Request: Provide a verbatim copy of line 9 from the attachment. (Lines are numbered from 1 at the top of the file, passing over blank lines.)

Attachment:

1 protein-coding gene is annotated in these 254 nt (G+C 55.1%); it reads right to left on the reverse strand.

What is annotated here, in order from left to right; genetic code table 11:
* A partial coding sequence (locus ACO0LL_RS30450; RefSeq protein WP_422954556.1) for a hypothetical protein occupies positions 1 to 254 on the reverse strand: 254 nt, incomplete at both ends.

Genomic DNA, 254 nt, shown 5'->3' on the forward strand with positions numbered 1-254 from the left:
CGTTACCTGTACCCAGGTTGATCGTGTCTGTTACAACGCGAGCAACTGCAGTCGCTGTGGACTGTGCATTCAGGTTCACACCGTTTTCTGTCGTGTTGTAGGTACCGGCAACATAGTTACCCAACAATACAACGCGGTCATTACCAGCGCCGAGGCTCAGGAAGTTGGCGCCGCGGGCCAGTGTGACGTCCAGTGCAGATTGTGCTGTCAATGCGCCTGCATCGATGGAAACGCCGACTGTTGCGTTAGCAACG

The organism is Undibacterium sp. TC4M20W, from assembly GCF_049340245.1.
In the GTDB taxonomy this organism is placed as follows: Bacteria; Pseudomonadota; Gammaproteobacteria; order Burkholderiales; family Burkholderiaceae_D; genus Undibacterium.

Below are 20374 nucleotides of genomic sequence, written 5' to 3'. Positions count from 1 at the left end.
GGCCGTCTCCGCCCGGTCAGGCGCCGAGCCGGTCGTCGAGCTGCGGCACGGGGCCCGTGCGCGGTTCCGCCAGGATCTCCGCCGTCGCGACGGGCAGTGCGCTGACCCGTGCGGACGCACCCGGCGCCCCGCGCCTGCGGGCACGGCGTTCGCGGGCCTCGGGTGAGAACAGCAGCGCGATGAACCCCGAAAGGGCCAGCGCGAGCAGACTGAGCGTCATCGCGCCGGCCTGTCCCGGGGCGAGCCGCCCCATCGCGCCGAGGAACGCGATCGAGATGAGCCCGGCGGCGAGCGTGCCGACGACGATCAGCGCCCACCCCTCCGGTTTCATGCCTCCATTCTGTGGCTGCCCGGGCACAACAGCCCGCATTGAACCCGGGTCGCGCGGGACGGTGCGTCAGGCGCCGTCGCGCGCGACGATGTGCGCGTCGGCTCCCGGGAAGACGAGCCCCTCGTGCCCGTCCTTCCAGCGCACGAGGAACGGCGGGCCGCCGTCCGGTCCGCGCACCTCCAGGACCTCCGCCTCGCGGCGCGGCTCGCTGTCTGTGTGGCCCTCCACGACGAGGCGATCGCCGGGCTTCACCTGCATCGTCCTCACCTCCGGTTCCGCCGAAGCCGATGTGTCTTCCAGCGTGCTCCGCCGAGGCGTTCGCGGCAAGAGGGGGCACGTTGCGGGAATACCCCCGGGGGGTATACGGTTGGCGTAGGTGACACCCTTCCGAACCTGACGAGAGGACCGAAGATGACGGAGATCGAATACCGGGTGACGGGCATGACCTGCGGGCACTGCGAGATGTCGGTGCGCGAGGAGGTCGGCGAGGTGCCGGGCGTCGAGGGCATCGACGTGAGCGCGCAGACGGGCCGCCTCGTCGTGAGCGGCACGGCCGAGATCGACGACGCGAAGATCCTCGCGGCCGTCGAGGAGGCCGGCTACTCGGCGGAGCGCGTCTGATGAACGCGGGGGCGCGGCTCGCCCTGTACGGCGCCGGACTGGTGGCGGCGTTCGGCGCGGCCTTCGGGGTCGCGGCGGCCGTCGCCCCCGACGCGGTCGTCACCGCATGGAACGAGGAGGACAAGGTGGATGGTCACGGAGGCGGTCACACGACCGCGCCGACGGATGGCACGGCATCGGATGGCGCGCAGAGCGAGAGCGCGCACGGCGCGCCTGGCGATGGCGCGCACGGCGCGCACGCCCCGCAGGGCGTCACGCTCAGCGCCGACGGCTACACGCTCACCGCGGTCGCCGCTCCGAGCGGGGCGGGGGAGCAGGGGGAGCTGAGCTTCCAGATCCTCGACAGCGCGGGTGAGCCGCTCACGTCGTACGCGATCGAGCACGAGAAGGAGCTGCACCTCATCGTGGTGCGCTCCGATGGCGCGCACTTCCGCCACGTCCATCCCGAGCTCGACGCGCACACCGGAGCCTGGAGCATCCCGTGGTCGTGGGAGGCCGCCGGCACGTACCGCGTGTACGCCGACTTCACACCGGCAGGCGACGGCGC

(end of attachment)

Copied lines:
GGCCGTCTCCGCCCGGTCAGGCGCCGAGCCGGTCGTCGAGCTGCGGCACGGGGCCCGTGCGCGGTTCCGCCAGGATCTCCGCCGTCGCGACGGGCAGTGCGCTGACCCGTGCGGACGCACCCGGCGCCCCGCGCCTGCGGGCACGGCGTTCGCGGGCCTCGGGTGAGAACAGCAGCGCGATGAACCCCGAAAGGGCCAGCGCGAGCAGACTGAGCGTCATCGCGCCGGCCTGTCCCGGGGCGAGCCGCCCCATCGCGCCGAGGAACGCGATCGAGATGAGCCCGGCGGCGAGCGTGCCGACGACGATCAGCGCCCACCCCTCCGGTTTCATGCCTCCATTCTGTGGCTGCCCGGGCACAACAGCCCGCATTGAACCCGGGTCGCGCGGGACGGTGCGTCAGGCGCCGTCGCGCGCGACGATGTGCGCGTCGGCTCCCGGGAAGACGAGCCCCTCGTGCCCGTCCTTCCAGCGCACGAGGAACGGCGGGCCGCCGTCCGGTCCGCGCACCTCCAGGACCTCCGCCTCGCGGCGCGGCTCGCTGTCTGTGTGGCCCTCCACGACGAGGCGATCGCCGGGCTTCACCTGCATCGTCCTCACCTCCGGTTCCGCCGAAGCCGATGTGTCTTCCAGCGTGCTCCGCCGAGGCGTTCGCGGCAAGAGGGGGCACGTTGCGGGAATACCCCCGGGGGGTATACGGTTGGCGTAGGTGACACCCTTCCGAACCTGACGAGAGGACCGAAGATGACGGAGATCGAATACCGGGTGACGGGCATGACCTGCGGGCACTGCGAGATGTCGGTGCGCGAGGAGGTCGGCGAGGTGCCGGGCGTCGAGGGCATCGACGTGAGCGCGCAGACGGGCCGCCTCGTCGTGAGCGGCACGGCCGAGATCGACGACGCGAAGATCCTCGCGGCCGTCGAGGAGGCCGGCTACTCGGCGGAGCGCGTCTGATGAACGCGGGGGCGCGGCTCGCCCTGTACGGCGCCGGACTGGTGGCGGCGTTCGGCGCGGCCTTCGGGGTCGCGGCGGCCGTCGCCCCCGACGCGGTCGTCACCGCATGGAACGAGGAGGACAAGGTGGATGGTCACGGAGGCGGTCACACGACCGCGCCGACGGATGGCACGGCATCGGATGGCGCGCAGAGCGAGAGCGCGCACGGCGCGCCTGGCGATGGCGCGCACGGCGCGCACGCCCCGCAGGGCGTCACGCTCAGCGCCGACGGCTACACGCTCACCGCGGTCGCCGCTCCGAGCGGGGCGGGGGAGCAGGGGGAGCTGAGCTTCCAGATCCTCGACAGCGCGGGTGAGCCGCTCACGTCGTACGCGATCGAGCACGAGAAGGAGCTGCACCTCATCGTGGTGCGCTCCGATGGCGCGCACTTCCGCCACGTCCATCCCGAGCTCGACGCGCACACCGGAGCCTGGAGCATCCCGTGGTCGTGGGAGGCCGCCGGCACGTACCGCGTGTACGCCGACTTCACACCGGCAGGCGACGGCGC